Here’s a novel way of looking at Europe’s defense and security shortcomings: Forget for a moment about hardware and capabilities. Instead, think conceptually.

The capabilities gap is widening, both across the Atlantic between NATO’s European and North American allies, and also around the world now that rising Asian giants like China and India are outspending Europe on defense. But that’s not what Europe should focus on.

Europe’s security concerns are becoming increasingly removed from the familiar scenarios of military incursions from Russia or terrorist strikes by militant Islam’s jihadis. The threats to Europe’s half-billion citizens are much more complex and potentially more destabilizing.

NATO continues to present the Russian Federation as “the enemy,” and it is true that its president, Vladimir Putin, loses no opportunity to demonstrate how effective his strategy of modernizing Russia’s armed forces has been. Flexing Russia’s rebuilt military muscles appeals strongly to Russian public opinion because it reasserts the nation’s claim to super-power status.

But Russian assertiveness, and indeed adventurism, poses no real physical threat to Europe. Russia’s population is shrinking and aging faster than the rest of Europe, so it will be almost a fifth smaller by midcentury. Moscow’s instincts are to use cyber and social media irritants to annoy other countries, but it knows that outright aggression would be fruitless. Worse, it would be counterproductive because the outmoded Russian economy relies on Europe as an energy consumer and technology supplier.

This isn’t the picture NATO has been painting. This autumn’s Trident Juncture exercise in Norway involved 45,000 troops, 60 ships and a massive deployment of aircraft, making it the alliance’s largest for many years. This reflects anxieties in Poland and the three Baltic republics that they might at some point be invaded by Russian forces. Although an unlikely scenario, it has done much in recent years to rescue NATO from its post-Cold War doldrums.

However absurd the idea of the Russian bear going on the rampage in Europe may be, fear of it has been pushing European governments into investing in the wrong sort of security. This is where the conceptual question comes in — what is Europe’s security?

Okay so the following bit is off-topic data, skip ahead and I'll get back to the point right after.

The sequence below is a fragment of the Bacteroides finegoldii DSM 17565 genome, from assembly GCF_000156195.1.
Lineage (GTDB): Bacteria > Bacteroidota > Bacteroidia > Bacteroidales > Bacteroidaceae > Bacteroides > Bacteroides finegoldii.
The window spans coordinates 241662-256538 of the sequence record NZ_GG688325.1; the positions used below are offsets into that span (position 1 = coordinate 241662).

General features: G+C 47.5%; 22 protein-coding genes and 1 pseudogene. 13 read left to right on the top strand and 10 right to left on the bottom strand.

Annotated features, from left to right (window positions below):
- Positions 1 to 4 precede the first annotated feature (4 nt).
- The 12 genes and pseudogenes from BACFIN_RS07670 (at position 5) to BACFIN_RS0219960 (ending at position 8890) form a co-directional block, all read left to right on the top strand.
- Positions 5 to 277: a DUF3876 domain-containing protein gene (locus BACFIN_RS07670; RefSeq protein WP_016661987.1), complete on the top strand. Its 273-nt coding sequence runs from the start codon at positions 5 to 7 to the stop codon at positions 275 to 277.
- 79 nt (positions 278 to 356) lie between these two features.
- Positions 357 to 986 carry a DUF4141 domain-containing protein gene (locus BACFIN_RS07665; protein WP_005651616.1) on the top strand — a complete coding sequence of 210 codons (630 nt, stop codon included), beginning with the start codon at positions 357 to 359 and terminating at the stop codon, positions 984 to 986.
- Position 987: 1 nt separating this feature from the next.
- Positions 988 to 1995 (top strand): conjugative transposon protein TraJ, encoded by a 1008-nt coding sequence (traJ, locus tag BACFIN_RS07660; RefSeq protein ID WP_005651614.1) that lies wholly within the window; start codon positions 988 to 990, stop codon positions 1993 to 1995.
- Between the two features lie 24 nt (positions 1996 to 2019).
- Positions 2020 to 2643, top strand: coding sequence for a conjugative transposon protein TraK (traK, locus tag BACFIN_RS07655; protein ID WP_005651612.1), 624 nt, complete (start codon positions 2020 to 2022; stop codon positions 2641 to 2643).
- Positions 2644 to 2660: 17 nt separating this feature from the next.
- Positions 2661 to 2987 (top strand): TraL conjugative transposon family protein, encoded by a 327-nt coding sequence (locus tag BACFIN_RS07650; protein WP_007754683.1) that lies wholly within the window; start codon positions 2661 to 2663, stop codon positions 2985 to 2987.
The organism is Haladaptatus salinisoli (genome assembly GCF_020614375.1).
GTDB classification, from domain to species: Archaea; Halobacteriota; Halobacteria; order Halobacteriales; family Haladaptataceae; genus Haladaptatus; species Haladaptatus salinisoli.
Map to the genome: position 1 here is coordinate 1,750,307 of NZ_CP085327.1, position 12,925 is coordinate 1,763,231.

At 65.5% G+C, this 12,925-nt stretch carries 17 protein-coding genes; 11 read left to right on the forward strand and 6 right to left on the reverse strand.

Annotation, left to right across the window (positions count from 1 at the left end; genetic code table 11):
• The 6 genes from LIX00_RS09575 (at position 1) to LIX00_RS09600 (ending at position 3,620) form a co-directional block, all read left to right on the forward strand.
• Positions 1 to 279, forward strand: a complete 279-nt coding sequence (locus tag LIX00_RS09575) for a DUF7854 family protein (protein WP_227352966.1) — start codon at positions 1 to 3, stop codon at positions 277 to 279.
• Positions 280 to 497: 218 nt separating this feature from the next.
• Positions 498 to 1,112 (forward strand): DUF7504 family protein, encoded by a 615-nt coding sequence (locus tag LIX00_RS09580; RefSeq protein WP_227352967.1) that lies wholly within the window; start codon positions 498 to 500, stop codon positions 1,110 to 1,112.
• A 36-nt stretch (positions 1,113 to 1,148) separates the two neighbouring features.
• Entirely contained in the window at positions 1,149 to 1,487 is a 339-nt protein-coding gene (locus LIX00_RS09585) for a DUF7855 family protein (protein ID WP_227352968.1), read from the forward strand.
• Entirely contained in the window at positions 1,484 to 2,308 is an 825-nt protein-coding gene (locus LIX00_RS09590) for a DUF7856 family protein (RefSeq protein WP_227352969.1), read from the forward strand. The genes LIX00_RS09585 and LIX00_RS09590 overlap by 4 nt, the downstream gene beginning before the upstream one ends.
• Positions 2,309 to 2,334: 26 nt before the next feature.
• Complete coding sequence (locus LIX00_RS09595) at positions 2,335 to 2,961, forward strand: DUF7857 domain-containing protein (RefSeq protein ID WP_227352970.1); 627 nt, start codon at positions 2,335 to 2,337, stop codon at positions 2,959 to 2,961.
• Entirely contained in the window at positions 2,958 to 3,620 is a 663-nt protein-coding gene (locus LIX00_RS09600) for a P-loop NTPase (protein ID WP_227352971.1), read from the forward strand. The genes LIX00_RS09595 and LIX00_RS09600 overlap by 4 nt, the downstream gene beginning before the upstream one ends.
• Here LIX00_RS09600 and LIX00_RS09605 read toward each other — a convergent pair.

Europe’s priority must be to dampen volatility in its southern neighbors. It is also to prevent migratory pressures from disrupting the domestic politics of European countries and threatening the future of the EU integration project that has delivered more than half a century of peace.

France, flanked by Italy and Spain, has long acknowledged a responsibility as the “gendarme of Africa.” Paris has also urged a greater European effort to increase stability in the Middle East in the wake of the Arab Spring of 2011. The case for beefing up Europe’s military clout and outreach in response to the “ring of fire” beyond the Mediterranean is now widely accepted, but it has practical implications that are uncomfortable.

Adapting Europe’s national armed forces to a southern security role means equipping them with very different toolkits. The weapons systems that predominate are either too powerful or insufficiently flexible. Supersonic combat aircraft are of little use when the quarry is Boko Haram. European troops deployed in the Sahel cry out for more helicopters and more drones to help them grapple with their elusive foes.

But accepting the fact that Europe’s underfunded armed forces are still geared up to fight yesterday’s wars is only one facet of the security rethink that is required. More important still is the psychological shift. European military thinking has to embrace the political and economic cultures of African and Arab countries.

Africa’s population is growing at 2.5 percent a year — twice the global rate — so by midcentury it will have doubled to at least 2.5 billion. The Arab world will by then also be twice as populous. Education, economic cooperation and technology transfer will be the key components of the security toolkit for the 70 or more countries concerned.

Youth unemployment on an unheard-of scale, resource wars, climate change that exacerbates already huge refugee problems and the difficulties of feeding so many more mouths all point to rising tensions and conflicts in African and Arab states — conflicts that Europe cannot allow to fester and spread.

Intervening militarily when violence erupts will be hard to avoid — and to ignore such violence would often be wrong and lacking in humanity. But the front line in Europe’s security thinking about its southern neighborhood must be far better intelligence and more constructive relationships with governments and political leaderships. Europe’s 21st century security will be about far more than boots on the ground or bombs from the air.

Giles Merritt is the founder and chairman of Friends of Europe.